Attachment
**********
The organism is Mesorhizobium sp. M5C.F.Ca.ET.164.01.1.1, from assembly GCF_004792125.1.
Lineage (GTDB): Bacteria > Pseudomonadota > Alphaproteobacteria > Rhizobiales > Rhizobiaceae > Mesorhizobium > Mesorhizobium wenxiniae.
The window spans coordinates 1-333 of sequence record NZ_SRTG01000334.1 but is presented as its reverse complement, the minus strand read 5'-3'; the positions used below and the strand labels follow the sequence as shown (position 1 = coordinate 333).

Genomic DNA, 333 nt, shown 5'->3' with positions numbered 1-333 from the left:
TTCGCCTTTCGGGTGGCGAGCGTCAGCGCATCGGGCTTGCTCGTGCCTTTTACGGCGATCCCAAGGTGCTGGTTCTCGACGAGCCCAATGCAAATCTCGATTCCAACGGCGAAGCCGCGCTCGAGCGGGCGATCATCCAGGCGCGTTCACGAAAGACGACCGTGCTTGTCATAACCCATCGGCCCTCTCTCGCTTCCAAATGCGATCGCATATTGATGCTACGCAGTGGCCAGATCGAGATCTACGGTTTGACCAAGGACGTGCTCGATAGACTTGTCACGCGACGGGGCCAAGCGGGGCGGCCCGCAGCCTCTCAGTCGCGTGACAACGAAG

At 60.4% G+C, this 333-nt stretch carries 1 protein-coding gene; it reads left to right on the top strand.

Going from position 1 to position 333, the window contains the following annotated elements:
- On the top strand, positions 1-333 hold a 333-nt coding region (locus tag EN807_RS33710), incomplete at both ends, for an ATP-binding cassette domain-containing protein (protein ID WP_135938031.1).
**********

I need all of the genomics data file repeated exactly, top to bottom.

The organism is Mesorhizobium sp. M5C.F.Ca.ET.164.01.1.1, from assembly GCF_004792125.1.
Lineage (GTDB): Bacteria > Pseudomonadota > Alphaproteobacteria > Rhizobiales > Rhizobiaceae > Mesorhizobium > Mesorhizobium wenxiniae.
The window spans coordinates 1-333 of sequence record NZ_SRTG01000334.1 but is presented as its reverse complement, the minus strand read 5'-3'; the positions used below and the strand labels follow the sequence as shown (position 1 = coordinate 333).

Genomic DNA, 333 nt, shown 5'->3' with positions numbered 1-333 from the left:
TTCGCCTTTCGGGTGGCGAGCGTCAGCGCATCGGGCTTGCTCGTGCCTTTTACGGCGATCCCAAGGTGCTGGTTCTCGACGAGCCCAATGCAAATCTCGATTCCAACGGCGAAGCCGCGCTCGAGCGGGCGATCATCCAGGCGCGTTCACGAAAGACGACCGTGCTTGTCATAACCCATCGGCCCTCTCTCGCTTCCAAATGCGATCGCATATTGATGCTACGCAGTGGCCAGATCGAGATCTACGGTTTGACCAAGGACGTGCTCGATAGACTTGTCACGCGACGGGGCCAAGCGGGGCGGCCCGCAGCCTCTCAGTCGCGTGACAACGAAG

At 60.4% G+C, this 333-nt stretch carries 1 protein-coding gene; it reads left to right on the top strand.

Going from position 1 to position 333, the window contains the following annotated elements:
- On the top strand, positions 1-333 hold a 333-nt coding region (locus tag EN807_RS33710), incomplete at both ends, for an ATP-binding cassette domain-containing protein (protein ID WP_135938031.1).